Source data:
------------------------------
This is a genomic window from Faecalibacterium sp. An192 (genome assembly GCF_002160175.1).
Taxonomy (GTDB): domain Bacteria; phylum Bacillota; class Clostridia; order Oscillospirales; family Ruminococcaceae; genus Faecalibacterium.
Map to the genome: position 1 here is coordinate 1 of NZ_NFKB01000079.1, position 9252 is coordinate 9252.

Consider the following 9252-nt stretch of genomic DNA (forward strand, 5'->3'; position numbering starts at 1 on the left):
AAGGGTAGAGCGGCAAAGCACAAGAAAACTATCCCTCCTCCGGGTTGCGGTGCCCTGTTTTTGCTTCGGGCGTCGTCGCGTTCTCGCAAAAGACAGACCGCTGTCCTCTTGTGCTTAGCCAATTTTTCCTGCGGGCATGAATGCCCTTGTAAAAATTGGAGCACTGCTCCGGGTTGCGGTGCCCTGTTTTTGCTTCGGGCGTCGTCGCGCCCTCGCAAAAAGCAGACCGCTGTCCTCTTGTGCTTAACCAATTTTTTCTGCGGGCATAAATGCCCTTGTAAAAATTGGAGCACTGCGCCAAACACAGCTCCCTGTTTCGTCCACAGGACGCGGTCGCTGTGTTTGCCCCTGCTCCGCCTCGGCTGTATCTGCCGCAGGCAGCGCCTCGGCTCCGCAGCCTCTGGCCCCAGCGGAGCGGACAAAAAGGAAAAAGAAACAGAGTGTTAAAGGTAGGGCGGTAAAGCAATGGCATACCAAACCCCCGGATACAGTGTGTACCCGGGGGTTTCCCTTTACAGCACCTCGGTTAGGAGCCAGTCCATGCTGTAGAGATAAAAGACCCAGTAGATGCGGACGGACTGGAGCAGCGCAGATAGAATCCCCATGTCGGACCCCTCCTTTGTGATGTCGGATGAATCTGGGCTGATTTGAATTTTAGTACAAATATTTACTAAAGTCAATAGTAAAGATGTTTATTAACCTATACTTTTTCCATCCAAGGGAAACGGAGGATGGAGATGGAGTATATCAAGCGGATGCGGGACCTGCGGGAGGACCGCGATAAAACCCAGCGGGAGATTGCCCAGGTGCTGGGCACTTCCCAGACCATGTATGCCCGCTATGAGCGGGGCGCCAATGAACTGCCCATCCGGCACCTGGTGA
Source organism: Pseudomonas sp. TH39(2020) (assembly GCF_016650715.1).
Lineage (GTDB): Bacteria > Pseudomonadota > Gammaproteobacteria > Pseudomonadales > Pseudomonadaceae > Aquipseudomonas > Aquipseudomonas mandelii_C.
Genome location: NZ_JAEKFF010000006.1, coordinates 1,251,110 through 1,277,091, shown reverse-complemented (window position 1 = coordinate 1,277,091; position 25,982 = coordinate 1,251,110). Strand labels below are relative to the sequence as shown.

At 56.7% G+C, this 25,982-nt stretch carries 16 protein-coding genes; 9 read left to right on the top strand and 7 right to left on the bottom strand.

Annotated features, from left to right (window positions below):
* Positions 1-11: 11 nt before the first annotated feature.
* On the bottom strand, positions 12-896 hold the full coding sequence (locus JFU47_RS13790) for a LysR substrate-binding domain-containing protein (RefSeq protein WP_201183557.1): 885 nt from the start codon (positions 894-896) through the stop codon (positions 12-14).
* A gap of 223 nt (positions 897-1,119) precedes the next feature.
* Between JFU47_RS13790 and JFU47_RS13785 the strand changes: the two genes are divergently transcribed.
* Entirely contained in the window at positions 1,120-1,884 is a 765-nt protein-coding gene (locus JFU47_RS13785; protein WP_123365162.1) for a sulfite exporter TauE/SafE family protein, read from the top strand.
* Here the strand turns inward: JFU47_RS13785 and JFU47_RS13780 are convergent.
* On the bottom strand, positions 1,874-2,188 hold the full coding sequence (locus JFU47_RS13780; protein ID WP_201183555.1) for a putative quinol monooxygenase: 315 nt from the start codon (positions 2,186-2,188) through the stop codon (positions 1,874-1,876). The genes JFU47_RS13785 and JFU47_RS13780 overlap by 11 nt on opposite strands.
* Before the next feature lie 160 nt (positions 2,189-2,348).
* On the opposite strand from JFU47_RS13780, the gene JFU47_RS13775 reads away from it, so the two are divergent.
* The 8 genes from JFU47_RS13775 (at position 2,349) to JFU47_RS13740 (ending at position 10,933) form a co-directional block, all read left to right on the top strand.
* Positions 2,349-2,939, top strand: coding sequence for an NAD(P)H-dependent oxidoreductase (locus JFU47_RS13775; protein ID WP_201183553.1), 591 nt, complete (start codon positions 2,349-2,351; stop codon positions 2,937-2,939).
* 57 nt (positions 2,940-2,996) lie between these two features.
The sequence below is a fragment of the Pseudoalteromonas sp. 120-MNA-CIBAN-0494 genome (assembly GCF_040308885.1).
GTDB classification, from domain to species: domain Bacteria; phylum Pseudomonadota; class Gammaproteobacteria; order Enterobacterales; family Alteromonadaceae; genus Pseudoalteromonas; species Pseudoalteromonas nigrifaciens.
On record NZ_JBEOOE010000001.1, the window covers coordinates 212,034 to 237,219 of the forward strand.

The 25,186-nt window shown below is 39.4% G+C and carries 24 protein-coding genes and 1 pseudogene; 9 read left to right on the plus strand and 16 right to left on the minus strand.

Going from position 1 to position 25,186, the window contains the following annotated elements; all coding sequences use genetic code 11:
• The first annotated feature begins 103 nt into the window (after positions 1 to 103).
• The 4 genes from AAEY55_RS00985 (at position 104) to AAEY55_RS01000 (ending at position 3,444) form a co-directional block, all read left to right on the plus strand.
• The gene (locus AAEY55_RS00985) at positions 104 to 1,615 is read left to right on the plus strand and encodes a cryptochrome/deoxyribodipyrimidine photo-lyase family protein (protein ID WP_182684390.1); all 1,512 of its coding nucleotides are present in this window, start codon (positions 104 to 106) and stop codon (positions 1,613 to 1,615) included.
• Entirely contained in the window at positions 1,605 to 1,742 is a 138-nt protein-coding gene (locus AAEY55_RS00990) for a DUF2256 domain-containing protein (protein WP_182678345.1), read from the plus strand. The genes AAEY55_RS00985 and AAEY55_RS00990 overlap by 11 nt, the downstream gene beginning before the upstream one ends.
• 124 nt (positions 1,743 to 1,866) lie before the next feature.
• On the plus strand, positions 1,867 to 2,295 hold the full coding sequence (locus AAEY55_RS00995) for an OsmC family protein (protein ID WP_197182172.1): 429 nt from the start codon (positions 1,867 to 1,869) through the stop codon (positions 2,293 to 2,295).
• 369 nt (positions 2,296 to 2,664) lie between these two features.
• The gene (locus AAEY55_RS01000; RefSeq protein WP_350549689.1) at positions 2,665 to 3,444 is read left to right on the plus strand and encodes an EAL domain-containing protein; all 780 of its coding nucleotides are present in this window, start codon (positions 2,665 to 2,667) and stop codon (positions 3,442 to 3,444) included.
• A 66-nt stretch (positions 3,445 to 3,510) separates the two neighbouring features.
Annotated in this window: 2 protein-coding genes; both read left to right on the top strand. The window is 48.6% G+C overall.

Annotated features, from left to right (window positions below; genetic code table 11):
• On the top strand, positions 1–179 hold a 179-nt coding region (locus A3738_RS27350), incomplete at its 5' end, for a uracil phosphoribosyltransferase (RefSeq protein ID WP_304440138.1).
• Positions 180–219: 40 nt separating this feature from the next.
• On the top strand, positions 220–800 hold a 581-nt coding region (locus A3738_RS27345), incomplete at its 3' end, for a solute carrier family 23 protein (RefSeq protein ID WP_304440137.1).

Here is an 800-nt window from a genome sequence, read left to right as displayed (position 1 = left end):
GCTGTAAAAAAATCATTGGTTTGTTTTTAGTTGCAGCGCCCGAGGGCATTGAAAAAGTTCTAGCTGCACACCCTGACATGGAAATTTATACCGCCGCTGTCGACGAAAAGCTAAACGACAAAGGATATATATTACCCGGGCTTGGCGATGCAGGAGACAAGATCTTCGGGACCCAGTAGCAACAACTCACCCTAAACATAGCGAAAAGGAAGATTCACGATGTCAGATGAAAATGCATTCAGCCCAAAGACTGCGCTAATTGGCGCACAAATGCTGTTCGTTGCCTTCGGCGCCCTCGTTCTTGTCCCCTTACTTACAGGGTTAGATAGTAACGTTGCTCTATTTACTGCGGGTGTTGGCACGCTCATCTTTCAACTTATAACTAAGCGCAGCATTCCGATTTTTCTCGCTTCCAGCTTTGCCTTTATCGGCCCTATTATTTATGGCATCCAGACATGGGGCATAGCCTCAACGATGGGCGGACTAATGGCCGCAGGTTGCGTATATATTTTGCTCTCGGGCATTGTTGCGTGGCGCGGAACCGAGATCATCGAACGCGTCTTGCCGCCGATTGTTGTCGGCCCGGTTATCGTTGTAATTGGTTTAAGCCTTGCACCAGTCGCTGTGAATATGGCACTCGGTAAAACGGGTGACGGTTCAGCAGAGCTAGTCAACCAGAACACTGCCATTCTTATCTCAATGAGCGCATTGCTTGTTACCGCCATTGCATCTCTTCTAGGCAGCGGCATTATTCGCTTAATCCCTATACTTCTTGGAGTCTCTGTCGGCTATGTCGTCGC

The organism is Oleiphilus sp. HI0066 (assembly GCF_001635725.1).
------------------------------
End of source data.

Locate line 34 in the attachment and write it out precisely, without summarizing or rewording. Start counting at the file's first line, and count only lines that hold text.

• 369 nt (positions 2,296 to 2,664) lie between these two features.